US20040202456A1 (en) * 2003-04-09 2004-10-14 Mikio Sasagawa Image processing program and image processing apparatus

Family Cites Families (10)

* Cited by examiner, † Cited by third party
Publication number Priority date Publication date Assignee Title
JPH0654421B2 (en) 1987-12-07 1994-07-20 シャープ株式会社 The column electrode driving circuit of a matrix type liquid crystal display device
WO1991000587A1 (en) 1989-06-30 1991-01-10 Poqet Computer Corporation Video image controller for low power computer
JP3698273B2 (en) * 1995-07-20 2005-09-21 ソニー株式会社 Electronic program guide transmission apparatus and method, an electronic program guide receiving apparatus and method, and an electronic program guide transmission and reception system and method,
JP3183167B2 (en) 1996-05-30 2001-07-03 日本電気株式会社 A semiconductor memory device
JPH10243332A (en) * 1997-02-27 1998-09-11 Sanyo Electric Co Ltd Signal processing method for digital still camera
JP3919877B2 (en) 1997-04-07 2007-05-30 セイコーエプソン株式会社 Electronic apparatus comprising a control circuit and an image display apparatus and it displays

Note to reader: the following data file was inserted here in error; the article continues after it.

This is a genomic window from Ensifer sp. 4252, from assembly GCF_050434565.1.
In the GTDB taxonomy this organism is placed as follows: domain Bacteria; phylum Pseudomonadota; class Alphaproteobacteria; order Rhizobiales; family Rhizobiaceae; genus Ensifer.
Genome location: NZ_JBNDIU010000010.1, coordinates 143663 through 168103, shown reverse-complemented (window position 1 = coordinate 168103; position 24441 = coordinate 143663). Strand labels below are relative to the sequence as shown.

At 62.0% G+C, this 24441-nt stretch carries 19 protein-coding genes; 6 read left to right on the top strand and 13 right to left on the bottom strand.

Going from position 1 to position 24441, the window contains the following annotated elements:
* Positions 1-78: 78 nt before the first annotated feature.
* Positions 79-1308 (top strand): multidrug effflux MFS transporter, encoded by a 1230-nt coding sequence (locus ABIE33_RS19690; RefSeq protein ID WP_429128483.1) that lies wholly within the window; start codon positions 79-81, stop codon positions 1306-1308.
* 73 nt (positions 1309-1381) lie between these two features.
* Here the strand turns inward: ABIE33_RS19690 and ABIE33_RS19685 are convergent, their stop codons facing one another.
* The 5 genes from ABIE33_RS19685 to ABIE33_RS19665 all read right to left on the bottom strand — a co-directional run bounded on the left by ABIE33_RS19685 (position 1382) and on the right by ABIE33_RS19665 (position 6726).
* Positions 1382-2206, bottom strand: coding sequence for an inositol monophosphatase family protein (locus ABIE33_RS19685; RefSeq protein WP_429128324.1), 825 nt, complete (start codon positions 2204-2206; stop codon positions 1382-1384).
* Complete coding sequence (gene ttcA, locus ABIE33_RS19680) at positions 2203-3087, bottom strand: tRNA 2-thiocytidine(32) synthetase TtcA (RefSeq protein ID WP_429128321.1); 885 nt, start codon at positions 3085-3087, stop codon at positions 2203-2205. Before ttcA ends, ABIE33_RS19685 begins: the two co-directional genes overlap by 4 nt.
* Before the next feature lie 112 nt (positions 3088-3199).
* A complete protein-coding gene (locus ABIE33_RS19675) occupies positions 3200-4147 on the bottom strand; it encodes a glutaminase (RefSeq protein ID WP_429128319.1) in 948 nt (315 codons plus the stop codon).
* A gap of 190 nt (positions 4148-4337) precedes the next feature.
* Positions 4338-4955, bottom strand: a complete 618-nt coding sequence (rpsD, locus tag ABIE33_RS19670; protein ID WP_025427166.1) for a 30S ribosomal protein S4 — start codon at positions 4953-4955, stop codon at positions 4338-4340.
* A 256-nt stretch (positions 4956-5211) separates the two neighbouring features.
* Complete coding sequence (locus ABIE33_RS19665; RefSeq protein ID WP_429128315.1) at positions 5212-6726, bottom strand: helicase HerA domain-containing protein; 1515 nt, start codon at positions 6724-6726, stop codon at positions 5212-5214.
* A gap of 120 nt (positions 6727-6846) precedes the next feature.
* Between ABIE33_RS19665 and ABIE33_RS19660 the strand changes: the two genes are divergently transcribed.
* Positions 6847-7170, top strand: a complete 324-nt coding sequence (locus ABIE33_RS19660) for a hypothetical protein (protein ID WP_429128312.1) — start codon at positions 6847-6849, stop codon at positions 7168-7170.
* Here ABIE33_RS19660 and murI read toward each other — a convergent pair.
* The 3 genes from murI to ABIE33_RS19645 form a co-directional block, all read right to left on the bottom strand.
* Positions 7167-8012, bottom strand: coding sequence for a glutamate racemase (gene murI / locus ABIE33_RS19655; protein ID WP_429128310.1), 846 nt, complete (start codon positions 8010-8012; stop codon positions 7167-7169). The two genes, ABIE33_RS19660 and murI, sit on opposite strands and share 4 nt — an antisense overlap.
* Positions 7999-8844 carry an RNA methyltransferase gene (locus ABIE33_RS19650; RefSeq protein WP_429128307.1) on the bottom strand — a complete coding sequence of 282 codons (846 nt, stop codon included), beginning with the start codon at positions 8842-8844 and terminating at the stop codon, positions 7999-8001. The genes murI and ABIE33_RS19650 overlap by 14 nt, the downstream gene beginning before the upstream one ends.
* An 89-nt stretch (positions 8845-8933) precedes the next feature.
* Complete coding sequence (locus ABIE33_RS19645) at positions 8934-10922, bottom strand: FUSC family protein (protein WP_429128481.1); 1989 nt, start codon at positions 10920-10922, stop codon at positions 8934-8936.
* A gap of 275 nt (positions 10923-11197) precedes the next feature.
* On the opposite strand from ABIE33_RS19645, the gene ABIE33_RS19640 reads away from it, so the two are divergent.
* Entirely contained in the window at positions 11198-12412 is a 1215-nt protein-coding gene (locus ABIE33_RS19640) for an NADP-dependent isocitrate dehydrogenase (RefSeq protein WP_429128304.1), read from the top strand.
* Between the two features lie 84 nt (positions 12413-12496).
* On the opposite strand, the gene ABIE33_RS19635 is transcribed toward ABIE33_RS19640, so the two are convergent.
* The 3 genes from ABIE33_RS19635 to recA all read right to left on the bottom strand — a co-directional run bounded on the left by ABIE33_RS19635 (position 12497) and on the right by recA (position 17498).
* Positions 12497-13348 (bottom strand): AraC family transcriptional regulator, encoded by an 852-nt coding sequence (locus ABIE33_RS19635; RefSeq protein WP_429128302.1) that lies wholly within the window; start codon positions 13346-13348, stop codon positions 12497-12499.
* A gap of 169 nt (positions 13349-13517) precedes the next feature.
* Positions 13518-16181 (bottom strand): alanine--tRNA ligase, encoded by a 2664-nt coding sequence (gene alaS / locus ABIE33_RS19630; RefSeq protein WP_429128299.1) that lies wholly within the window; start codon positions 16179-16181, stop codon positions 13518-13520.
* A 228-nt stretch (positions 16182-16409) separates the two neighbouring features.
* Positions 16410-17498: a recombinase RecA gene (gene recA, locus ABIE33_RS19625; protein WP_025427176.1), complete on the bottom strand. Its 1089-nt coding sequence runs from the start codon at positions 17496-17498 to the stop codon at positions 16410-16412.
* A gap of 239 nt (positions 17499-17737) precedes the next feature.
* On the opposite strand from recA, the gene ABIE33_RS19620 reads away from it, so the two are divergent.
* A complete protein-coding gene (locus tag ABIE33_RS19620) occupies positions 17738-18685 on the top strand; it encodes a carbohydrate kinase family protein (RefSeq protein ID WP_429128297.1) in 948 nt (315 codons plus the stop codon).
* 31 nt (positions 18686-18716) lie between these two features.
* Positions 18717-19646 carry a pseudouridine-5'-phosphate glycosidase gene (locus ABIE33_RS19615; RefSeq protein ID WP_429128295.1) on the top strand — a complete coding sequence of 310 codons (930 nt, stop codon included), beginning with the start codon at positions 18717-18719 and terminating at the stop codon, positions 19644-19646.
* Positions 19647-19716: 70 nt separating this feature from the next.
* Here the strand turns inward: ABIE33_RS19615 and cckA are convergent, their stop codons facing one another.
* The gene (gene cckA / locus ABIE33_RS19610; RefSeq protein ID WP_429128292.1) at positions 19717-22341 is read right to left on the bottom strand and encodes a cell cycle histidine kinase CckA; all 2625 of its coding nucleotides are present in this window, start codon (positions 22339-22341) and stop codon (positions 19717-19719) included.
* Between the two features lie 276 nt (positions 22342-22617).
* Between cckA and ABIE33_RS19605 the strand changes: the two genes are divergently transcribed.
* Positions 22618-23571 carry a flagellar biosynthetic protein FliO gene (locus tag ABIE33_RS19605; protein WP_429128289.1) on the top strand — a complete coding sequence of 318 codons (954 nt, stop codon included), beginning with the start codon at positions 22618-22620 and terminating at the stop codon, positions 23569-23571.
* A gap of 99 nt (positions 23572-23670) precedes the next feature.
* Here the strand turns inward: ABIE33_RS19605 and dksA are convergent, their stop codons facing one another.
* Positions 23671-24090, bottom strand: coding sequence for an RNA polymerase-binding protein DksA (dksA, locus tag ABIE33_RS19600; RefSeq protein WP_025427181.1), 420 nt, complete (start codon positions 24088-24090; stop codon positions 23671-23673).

DE69838277T2 (en) * 1997-04-18 2008-05-15 Seiko Epson Corp. Circuit and method for driving an electro-optical device, electro-optical device and this electronic device used
JP3464599B2 (en) * 1997-10-06 2003-11-10 日立デバイスエンジニアリング株式会社 The liquid crystal display device
JP4203056B2 (en) 2005-09-09 2008-12-24 株式会社ルネサステクノロジ The liquid crystal display control device
JP4864396B2 (en) * 2005-09-13 2012-02-01 株式会社東芝 The method of manufacturing a semiconductor device, and apparatus for manufacturing a semiconductor device

Patent Citations (31)

* Cited by examiner, † Cited by third party
Publication number Priority date Publication date Assignee Title
US4874164A (en) * 1986-07-18 1989-10-17 Commodore-Amiga, Inc. Personal computer apparatus for block transfer of bit-mapped image data